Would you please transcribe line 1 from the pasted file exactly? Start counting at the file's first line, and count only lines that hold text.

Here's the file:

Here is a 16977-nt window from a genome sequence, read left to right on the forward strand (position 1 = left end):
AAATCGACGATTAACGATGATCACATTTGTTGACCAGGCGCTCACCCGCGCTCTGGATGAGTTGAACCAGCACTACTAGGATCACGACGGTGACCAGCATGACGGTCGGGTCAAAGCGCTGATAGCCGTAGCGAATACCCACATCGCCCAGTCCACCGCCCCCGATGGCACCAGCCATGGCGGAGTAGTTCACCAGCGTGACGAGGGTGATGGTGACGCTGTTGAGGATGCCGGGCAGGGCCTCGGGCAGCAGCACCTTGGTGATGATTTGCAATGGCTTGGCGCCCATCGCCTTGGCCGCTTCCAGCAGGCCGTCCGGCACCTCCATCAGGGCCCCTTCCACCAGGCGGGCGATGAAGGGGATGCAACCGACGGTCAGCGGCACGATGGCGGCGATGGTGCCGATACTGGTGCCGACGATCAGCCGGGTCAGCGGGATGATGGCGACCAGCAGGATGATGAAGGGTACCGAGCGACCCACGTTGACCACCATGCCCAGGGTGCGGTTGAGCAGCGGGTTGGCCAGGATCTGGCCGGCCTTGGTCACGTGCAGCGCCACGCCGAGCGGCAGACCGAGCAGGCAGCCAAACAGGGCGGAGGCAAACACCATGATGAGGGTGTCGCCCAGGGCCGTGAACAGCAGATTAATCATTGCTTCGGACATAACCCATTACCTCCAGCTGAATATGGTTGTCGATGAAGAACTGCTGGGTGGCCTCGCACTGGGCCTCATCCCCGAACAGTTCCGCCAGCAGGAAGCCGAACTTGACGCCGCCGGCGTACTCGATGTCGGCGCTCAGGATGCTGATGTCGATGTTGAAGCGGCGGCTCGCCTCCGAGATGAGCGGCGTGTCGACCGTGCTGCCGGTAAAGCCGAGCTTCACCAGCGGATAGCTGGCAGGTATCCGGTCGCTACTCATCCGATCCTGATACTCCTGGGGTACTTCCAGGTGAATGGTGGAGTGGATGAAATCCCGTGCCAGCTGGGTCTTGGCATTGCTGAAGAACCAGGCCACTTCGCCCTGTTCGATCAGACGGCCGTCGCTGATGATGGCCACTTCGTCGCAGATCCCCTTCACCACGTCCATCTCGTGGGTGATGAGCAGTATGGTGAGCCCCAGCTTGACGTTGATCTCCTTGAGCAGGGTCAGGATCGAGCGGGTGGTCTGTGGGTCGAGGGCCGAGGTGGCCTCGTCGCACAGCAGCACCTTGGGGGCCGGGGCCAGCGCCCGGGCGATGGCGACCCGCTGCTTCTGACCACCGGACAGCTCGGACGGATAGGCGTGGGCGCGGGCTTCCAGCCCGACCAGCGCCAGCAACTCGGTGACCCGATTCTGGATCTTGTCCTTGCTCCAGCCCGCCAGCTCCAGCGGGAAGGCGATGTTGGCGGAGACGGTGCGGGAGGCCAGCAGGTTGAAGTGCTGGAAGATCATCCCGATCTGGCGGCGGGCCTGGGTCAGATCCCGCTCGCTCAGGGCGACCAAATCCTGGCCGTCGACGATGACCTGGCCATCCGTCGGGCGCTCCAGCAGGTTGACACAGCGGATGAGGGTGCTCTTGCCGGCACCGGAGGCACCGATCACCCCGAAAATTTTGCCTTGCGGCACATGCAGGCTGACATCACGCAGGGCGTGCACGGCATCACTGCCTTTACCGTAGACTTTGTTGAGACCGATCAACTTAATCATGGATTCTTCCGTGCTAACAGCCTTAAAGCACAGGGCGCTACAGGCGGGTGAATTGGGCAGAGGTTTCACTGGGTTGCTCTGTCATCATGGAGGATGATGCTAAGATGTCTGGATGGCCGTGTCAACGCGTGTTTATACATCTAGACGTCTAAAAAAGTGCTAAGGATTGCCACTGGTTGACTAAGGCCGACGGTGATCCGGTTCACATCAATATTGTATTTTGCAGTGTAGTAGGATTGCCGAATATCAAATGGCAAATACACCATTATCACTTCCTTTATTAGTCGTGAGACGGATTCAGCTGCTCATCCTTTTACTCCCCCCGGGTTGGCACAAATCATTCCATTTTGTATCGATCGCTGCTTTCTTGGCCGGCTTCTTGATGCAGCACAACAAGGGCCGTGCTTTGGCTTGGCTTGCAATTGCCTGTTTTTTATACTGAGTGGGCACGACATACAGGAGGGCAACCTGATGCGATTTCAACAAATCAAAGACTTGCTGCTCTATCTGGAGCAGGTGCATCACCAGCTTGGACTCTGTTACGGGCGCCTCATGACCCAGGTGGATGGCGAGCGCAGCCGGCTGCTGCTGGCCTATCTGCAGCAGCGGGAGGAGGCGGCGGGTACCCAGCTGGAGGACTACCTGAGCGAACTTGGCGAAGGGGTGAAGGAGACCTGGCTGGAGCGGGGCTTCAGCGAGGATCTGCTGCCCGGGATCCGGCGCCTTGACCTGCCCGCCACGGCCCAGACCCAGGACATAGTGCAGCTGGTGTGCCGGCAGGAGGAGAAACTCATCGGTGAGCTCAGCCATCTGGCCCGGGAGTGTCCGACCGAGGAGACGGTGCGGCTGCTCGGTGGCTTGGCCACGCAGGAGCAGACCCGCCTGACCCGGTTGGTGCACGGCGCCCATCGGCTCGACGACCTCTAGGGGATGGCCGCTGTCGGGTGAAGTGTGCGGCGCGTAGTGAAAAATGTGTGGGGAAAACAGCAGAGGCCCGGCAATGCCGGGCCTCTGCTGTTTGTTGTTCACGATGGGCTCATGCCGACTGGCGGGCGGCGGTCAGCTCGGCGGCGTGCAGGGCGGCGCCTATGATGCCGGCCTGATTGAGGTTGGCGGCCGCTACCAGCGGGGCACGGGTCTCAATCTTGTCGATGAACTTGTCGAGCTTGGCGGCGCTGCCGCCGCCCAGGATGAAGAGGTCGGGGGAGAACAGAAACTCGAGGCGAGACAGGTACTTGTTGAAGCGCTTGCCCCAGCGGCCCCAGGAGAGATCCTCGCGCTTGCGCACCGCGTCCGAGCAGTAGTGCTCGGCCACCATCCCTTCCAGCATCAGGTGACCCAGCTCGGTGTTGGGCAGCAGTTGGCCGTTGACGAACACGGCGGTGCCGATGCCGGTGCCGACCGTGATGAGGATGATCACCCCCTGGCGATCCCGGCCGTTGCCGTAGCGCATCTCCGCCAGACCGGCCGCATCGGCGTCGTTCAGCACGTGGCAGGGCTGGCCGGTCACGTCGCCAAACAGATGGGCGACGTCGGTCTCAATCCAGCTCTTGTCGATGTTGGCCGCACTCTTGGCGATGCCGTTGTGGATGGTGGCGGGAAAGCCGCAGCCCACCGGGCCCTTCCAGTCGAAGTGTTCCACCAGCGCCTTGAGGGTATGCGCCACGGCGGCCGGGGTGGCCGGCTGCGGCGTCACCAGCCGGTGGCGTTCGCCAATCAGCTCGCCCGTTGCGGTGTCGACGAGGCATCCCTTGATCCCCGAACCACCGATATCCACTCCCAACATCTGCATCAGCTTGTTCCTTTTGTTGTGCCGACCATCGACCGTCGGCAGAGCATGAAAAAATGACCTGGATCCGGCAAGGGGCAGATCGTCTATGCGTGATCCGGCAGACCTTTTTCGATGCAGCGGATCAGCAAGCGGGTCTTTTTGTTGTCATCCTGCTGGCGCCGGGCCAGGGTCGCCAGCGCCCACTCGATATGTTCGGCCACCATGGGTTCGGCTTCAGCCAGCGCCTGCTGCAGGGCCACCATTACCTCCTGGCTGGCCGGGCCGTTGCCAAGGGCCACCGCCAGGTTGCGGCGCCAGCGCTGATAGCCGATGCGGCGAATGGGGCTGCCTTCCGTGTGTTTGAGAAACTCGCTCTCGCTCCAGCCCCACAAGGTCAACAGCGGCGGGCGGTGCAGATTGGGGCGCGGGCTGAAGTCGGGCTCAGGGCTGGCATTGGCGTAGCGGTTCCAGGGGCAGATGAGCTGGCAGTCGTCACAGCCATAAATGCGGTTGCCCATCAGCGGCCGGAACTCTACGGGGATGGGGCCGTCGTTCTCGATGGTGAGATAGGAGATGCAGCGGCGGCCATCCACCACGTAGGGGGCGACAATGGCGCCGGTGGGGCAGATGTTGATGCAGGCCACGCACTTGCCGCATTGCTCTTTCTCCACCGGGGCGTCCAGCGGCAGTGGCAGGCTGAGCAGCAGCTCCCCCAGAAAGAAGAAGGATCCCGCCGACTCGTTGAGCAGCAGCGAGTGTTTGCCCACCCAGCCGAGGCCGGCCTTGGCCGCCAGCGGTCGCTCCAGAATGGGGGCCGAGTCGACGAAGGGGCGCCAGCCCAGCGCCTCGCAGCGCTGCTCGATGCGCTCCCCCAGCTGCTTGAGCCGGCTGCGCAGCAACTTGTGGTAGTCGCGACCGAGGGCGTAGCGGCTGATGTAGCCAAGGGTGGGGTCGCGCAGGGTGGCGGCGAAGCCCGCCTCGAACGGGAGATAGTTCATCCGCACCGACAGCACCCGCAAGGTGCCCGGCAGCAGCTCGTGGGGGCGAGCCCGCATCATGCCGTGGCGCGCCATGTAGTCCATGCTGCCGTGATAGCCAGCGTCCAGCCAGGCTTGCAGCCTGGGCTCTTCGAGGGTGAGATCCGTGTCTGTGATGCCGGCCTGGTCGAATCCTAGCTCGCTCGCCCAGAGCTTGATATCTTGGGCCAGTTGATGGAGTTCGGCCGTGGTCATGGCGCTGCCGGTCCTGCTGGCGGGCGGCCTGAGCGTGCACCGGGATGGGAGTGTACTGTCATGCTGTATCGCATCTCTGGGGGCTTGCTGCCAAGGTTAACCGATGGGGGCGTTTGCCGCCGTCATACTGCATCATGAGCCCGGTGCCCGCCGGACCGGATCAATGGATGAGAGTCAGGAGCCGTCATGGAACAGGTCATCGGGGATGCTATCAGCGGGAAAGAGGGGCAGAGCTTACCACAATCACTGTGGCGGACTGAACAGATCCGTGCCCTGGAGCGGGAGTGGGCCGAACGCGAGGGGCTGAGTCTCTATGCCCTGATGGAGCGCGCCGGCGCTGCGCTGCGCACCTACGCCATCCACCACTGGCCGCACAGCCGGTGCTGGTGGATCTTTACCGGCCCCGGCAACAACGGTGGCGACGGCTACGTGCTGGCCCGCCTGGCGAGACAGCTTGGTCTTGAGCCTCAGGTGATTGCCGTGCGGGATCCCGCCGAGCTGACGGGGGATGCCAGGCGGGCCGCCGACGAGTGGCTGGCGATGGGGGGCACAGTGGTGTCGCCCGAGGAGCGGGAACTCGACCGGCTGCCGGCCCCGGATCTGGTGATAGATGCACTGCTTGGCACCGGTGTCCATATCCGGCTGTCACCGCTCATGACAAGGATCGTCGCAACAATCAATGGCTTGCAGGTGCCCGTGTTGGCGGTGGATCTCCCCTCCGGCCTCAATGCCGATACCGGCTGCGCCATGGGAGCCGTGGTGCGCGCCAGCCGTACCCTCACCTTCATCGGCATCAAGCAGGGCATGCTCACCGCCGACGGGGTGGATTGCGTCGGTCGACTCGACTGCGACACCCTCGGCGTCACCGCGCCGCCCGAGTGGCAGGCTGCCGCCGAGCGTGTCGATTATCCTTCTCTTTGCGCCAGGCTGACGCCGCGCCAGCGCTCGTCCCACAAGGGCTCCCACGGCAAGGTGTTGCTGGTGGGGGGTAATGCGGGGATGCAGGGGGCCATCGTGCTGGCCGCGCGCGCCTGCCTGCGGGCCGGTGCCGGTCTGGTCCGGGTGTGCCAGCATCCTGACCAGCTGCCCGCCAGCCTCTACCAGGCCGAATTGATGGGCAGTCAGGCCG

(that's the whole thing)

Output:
Here is a 16977-nt window from a genome sequence, read left to right on the forward strand (position 1 = left end):